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Date: October 11th 1918

Thursday 11 AM

Dearest Mother

Your letter of September 5th from St Francis has just come back from France. I expect you had not received my cable by that time and I hope you did not until you got back to Winnipeg for it would only unnecessarily spoil your holiday even tho the place was not very exciting. last year when I was home you'll remember my trip to Duluth. On my return journey the train was wrecked west of Fort Francis. I slept thru the whole affair. In the morning we were pulled back into the town and stayed there until after lunch. At the time I did not know the Erskines had moved there. We had a visit to the paper mills but could not get into the pulp mills.

I have not heard from Wes for some time, nor did I hear that he is engaged. The last time he wrote he was going on a special musketry course with the idea of becoming an instructor at the reserve.
Your news of Spray is very interesting. Someone once said that it was rumoured she was using cocaine.

Fortunately for me I shall not need your white sox for a while again and I expect you wont mind that. Will you?

There isn't much news here except that everyone is looking forward to
an early peace in which I fear they are to be disappointed. In the meantime the U.S. are getting deeper & deeper into the war and the Br & French keep on smacking the Hun in the eye week after week which all helps him to give up the sooner.

George Holman and Bruce Mc T were in to see me yesterday. George has been on two weeks leave & goes down to Shorncliffe today to see Mrs McTavish & Mrs Seummers. He returns to France tomorrow. He tells me that in the last ten days fighting or since Sept 27th the Canadians have had 36000 casualties and still they come. Northwood who took command of "B" Coy and Kilboru who was O.C. D Coy after I was hit were both killed. Capt Hawkins and Capt Spragg the other two Coy Commanders were badly wounded Spragg will probably loose his leg and may even die. Hawkins wrote Mjr McEwen who is now in England saying he was not severely wounded but I hardly believe him.

The Brigadier was wounded & from or for sundry reasons the old man is now acting Brigadier. Gee wont his head be swelled up. But wait till the Brigadier gets back - if any of the officers who have applied to him are left alive & unwounded the old man is in for a hot time of it. No less than six officers have complained of his treatment of them and George is applying for a transfer. Methinks the old man's downfall is in sight. George is in line for his Majority now I suppose unless that fool Scruton is brot back by the C.O and given it. If he does George out to shoot the old man full of lead & leave him for the buzzards.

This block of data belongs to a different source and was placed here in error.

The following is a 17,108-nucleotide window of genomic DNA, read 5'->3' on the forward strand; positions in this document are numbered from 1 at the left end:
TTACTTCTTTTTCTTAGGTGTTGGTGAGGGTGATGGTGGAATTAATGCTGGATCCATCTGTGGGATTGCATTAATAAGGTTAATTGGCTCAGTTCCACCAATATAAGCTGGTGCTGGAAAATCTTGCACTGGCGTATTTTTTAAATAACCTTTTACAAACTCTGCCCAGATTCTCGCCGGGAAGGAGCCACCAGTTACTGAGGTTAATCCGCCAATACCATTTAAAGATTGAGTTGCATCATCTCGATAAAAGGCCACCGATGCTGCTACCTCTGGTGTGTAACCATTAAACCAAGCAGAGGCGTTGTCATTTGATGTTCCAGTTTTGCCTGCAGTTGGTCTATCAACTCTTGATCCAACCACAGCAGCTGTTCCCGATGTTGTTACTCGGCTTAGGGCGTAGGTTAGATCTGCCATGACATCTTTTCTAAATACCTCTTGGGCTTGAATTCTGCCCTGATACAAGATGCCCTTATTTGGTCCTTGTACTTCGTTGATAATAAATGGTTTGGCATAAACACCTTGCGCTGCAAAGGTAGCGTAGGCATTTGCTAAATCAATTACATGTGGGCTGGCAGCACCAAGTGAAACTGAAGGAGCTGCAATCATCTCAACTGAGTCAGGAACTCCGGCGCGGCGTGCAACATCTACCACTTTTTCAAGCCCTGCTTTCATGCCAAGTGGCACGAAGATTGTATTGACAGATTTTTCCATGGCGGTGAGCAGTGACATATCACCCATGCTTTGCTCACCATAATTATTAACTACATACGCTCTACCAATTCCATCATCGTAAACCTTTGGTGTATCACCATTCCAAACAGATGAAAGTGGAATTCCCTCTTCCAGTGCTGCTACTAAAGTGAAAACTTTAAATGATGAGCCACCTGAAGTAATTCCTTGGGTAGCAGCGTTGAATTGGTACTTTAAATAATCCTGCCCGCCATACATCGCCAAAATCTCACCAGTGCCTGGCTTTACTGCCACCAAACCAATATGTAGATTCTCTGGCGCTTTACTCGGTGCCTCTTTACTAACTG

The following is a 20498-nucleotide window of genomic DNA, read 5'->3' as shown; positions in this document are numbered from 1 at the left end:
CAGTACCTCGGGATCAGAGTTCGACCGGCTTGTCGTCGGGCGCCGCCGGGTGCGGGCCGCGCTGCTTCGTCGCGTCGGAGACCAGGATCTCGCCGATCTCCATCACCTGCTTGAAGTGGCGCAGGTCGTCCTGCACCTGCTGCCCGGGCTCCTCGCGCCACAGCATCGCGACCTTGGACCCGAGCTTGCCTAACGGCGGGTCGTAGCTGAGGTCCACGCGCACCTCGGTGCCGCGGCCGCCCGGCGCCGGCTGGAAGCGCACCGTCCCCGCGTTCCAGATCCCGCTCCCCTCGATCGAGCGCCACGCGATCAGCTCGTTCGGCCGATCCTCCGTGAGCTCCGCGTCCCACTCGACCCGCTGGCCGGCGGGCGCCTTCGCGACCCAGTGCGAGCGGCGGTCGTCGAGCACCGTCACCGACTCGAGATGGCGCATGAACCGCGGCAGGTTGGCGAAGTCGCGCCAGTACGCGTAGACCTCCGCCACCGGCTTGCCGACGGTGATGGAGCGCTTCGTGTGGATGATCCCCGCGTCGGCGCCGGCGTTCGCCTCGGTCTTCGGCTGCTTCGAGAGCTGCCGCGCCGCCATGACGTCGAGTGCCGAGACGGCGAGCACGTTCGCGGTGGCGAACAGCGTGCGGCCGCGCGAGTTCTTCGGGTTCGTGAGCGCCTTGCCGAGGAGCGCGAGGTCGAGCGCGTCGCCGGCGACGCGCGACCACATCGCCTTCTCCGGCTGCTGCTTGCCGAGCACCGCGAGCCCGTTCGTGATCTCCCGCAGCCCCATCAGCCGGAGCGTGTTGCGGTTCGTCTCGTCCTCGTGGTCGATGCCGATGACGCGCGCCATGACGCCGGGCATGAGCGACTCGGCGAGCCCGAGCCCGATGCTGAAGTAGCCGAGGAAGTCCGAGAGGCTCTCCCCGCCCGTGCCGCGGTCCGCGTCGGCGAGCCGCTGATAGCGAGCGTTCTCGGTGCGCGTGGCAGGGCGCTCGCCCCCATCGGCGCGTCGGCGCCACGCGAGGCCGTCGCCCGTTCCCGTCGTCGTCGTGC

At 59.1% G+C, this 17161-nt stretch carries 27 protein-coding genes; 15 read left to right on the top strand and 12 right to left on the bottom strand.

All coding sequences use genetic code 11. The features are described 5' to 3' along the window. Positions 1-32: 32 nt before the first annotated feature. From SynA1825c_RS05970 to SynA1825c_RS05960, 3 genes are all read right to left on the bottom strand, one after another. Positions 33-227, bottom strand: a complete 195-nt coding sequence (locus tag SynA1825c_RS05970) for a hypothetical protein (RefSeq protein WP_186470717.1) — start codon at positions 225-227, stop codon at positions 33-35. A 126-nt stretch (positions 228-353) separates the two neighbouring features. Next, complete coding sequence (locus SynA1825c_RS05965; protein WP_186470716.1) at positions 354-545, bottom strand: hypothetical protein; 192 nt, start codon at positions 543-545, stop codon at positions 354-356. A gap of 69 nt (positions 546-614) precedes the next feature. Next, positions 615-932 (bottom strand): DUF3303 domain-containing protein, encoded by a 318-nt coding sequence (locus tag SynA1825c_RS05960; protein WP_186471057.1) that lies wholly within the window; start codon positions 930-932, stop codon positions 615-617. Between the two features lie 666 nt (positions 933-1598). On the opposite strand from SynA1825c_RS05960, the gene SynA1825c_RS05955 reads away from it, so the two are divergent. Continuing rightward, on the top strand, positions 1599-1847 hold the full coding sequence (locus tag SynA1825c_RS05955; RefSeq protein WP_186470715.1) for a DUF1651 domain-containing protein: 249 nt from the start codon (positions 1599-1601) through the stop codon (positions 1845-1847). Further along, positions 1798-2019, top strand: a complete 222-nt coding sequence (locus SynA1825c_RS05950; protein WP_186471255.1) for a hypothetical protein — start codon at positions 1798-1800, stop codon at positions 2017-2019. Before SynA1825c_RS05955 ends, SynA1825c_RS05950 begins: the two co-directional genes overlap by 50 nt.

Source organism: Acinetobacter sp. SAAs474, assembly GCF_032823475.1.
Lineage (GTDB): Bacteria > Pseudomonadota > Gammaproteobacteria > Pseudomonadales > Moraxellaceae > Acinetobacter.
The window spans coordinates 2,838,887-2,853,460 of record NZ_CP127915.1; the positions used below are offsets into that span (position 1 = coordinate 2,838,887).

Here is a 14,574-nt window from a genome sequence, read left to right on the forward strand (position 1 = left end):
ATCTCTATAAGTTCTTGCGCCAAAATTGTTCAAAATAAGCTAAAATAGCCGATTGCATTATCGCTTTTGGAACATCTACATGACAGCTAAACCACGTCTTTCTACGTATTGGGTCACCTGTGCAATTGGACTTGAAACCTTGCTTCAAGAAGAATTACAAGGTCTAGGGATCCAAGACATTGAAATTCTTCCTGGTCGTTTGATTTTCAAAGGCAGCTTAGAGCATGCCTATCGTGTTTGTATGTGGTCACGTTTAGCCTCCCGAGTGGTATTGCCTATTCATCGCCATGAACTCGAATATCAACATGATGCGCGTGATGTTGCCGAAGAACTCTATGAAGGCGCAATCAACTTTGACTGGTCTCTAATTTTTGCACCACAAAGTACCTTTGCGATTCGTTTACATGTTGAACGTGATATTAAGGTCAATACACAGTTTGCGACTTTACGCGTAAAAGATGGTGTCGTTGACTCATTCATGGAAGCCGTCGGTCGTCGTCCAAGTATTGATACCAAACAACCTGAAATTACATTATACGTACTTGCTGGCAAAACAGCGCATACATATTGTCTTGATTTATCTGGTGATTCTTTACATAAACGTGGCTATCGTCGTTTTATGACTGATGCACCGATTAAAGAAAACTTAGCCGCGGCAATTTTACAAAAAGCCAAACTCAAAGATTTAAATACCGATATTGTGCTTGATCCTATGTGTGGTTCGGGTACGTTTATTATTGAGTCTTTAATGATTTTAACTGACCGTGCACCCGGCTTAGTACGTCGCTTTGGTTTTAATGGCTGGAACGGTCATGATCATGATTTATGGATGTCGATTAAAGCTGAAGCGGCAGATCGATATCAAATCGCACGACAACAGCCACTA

So far I haven't had the courage to write Leo Hesson's sisters. I was not very far away at the time he was killed but thot our usual luck had held and that no one had been hurt. I was at the rear of B Coy keeping them closed up and Leo's Company was only about 150 yards behind me. Usually they drop bombs in a series of four or five but that time it was only one. But that was more than enough. C Coy & the Drummers lost altogether 75 killed & wounded. Only four drummers were left out of twenty. Naturally I did not go back so did not see any of what had happened. Neither Leo nor Harry McKenzie knew what had happened.
Mrs. Seummeus wrote me a very nice letter received on Tuesday and Mrs Dock (WSBs sister) sent me a roast chicken the last of which I consumed last night.

Steve's first letter written since I was wounded came on Monday. she told me that Ham Graham had been killed and that Bob Mulligan had died. I had written to Ham when I came over here from France but of course got no answer and was about to write again. I shall write now to the War Office for particulars and will send on their reply - tho I doubt if they have much information to give. There are so many casualties now that there will be few if any left in a regiment from whom news can be gotten especially some two months after it occurred.

As for myself - the Doctor said this morning when the inspection was on that there is still considerable fluid in my lung but it is drying up nicely but takes a long time. My temperature still keeps dodging about but causes me no inconvenience except that the matron won't let me take a bath.

My kit has arrived from France & should come to the Hospital tomorrow. After that arrives they may let me get up & wander about the Hospital. I hate to think of buying a new overcoat and rain coat and shall not till I have to.

Give my love to the ladies.

Your Loving

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